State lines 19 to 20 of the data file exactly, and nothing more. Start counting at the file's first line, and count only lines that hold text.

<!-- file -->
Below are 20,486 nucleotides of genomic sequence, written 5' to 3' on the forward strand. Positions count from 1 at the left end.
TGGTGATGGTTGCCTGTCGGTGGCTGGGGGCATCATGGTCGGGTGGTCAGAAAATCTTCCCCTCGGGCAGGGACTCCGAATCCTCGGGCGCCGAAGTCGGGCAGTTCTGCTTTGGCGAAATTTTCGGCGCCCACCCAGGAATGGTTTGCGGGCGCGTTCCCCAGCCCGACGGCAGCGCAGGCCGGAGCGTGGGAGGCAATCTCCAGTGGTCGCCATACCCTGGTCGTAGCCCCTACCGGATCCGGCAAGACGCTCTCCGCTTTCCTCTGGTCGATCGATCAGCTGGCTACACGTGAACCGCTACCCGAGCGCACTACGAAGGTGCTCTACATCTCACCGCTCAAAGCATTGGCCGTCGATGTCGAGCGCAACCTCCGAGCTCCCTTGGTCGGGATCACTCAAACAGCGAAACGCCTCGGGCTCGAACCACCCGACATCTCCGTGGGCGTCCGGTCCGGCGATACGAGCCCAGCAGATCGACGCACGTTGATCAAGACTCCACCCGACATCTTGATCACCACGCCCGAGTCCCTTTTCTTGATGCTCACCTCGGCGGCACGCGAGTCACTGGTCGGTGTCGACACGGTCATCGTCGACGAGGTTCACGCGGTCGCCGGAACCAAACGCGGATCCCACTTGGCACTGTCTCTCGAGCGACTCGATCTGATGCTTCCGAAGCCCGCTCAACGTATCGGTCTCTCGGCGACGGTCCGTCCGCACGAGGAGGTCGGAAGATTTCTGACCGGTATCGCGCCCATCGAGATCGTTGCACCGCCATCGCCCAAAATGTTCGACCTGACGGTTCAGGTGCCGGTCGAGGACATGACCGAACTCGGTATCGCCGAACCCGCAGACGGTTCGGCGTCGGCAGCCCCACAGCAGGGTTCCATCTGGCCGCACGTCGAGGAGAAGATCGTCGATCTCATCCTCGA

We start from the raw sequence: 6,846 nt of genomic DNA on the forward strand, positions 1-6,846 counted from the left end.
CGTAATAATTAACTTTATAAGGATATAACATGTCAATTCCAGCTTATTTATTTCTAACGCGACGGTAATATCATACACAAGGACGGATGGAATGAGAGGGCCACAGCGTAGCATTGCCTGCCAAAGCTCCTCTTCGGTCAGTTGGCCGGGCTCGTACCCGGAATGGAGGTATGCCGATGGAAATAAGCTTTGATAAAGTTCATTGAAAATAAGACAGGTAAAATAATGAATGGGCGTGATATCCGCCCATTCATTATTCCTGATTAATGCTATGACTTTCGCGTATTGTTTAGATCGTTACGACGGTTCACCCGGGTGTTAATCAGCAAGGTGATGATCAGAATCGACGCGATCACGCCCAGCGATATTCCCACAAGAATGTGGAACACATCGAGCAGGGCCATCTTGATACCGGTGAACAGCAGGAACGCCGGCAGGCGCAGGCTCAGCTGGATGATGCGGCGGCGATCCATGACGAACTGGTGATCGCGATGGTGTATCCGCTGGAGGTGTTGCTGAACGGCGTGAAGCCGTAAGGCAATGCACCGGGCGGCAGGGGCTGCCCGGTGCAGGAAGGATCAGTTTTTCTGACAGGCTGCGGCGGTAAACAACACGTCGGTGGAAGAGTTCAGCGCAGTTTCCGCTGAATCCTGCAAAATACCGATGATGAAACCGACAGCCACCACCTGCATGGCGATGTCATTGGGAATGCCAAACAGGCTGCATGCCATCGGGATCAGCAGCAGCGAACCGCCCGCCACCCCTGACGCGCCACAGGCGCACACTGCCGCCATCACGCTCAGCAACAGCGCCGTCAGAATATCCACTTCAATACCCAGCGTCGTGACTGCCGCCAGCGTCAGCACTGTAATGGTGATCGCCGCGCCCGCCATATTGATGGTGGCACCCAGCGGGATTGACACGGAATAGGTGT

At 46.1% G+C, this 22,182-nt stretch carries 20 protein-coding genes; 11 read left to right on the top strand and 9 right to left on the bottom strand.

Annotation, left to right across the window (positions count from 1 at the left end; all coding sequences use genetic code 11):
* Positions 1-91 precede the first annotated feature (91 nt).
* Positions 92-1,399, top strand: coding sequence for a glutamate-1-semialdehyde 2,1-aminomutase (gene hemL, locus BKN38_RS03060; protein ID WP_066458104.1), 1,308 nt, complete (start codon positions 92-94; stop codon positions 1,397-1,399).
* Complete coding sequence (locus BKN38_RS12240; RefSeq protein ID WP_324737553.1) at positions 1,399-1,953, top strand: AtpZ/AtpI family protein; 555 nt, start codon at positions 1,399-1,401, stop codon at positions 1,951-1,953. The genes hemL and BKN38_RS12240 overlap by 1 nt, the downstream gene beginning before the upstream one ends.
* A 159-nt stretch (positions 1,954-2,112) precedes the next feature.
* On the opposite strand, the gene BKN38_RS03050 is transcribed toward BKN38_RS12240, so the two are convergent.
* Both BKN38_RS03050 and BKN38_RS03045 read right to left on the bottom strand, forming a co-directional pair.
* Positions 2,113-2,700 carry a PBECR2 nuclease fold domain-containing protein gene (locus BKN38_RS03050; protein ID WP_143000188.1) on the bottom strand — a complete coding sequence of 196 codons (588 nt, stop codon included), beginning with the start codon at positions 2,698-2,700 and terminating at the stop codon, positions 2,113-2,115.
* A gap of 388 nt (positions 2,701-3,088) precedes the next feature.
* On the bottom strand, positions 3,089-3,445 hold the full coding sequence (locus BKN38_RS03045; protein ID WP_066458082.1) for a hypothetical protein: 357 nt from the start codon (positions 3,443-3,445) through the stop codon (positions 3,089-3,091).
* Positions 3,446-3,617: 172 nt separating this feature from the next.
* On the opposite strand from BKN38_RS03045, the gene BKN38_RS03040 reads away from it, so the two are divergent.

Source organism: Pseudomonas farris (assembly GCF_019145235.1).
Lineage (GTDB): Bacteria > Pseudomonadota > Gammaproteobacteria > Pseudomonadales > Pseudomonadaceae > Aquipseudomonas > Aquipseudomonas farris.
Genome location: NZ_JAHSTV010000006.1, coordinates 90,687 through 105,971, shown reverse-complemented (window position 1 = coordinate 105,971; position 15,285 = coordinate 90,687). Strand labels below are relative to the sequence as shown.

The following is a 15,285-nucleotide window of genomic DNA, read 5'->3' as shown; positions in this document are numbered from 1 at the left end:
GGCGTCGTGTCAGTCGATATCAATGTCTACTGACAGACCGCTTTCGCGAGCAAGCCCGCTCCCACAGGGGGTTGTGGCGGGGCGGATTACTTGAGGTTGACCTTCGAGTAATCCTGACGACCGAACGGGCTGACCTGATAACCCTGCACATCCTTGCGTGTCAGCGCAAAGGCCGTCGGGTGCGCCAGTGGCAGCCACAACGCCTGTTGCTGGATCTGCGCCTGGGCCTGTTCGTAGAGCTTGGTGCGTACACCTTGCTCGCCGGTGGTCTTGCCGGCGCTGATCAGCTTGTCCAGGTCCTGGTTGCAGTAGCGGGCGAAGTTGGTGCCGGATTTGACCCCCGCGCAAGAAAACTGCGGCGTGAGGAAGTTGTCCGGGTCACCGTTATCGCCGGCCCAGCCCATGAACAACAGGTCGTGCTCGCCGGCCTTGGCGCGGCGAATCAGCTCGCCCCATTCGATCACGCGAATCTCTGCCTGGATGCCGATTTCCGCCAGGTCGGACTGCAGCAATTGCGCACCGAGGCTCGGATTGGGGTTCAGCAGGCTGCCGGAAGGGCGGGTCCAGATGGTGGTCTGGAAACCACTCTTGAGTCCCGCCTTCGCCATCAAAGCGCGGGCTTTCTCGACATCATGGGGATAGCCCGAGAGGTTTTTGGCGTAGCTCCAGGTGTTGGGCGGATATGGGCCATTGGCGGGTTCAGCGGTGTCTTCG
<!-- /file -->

Lineage (GTDB): Bacteria > Pseudomonadota > Gammaproteobacteria > Pseudomonadales > Pseudomonadaceae > Aquipseudomonas > Aquipseudomonas farris.
Genome location: NZ_JAHSTV010000006.1, coordinates 90,687 through 105,971, shown reverse-complemented (window position 1 = coordinate 105,971; position 15,285 = coordinate 90,687). Strand labels below are relative to the sequence as shown.